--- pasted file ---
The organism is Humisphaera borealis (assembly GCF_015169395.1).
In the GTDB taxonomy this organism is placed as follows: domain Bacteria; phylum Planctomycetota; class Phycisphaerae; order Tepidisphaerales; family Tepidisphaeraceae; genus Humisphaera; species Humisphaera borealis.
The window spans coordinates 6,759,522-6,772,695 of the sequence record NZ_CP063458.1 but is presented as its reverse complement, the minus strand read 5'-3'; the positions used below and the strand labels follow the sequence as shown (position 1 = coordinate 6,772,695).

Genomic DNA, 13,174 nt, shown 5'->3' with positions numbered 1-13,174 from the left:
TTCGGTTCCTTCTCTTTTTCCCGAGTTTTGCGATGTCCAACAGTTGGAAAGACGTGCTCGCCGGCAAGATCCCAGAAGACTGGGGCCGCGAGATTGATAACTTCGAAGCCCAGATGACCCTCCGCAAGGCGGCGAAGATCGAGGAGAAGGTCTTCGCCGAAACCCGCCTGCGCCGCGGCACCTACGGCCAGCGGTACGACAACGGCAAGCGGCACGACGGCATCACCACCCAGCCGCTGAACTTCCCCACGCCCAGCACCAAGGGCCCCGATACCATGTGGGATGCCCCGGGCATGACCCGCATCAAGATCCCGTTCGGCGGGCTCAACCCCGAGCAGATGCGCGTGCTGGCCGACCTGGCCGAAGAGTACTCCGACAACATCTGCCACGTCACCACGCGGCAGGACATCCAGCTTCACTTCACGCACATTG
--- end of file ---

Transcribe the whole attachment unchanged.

The organism is Humisphaera borealis (assembly GCF_015169395.1).
In the GTDB taxonomy this organism is placed as follows: domain Bacteria; phylum Planctomycetota; class Phycisphaerae; order Tepidisphaerales; family Tepidisphaeraceae; genus Humisphaera; species Humisphaera borealis.
The window spans coordinates 6,759,522-6,772,695 of the sequence record NZ_CP063458.1 but is presented as its reverse complement, the minus strand read 5'-3'; the positions used below and the strand labels follow the sequence as shown (position 1 = coordinate 6,772,695).

Genomic DNA, 13,174 nt, shown 5'->3' with positions numbered 1-13,174 from the left:
TTCGGTTCCTTCTCTTTTTCCCGAGTTTTGCGATGTCCAACAGTTGGAAAGACGTGCTCGCCGGCAAGATCCCAGAAGACTGGGGCCGCGAGATTGATAACTTCGAAGCCCAGATGACCCTCCGCAAGGCGGCGAAGATCGAGGAGAAGGTCTTCGCCGAAACCCGCCTGCGCCGCGGCACCTACGGCCAGCGGTACGACAACGGCAAGCGGCACGACGGCATCACCACCCAGCCGCTGAACTTCCCCACGCCCAGCACCAAGGGCCCCGATACCATGTGGGATGCCCCGGGCATGACCCGCATCAAGATCCCGTTCGGCGGGCTCAACCCCGAGCAGATGCGCGTGCTGGCCGACCTGGCCGAAGAGTACTCCGACAACATCTGCCACGTCACCACGCGGCAGGACATCCAGCTTCACTTCACGCACATTG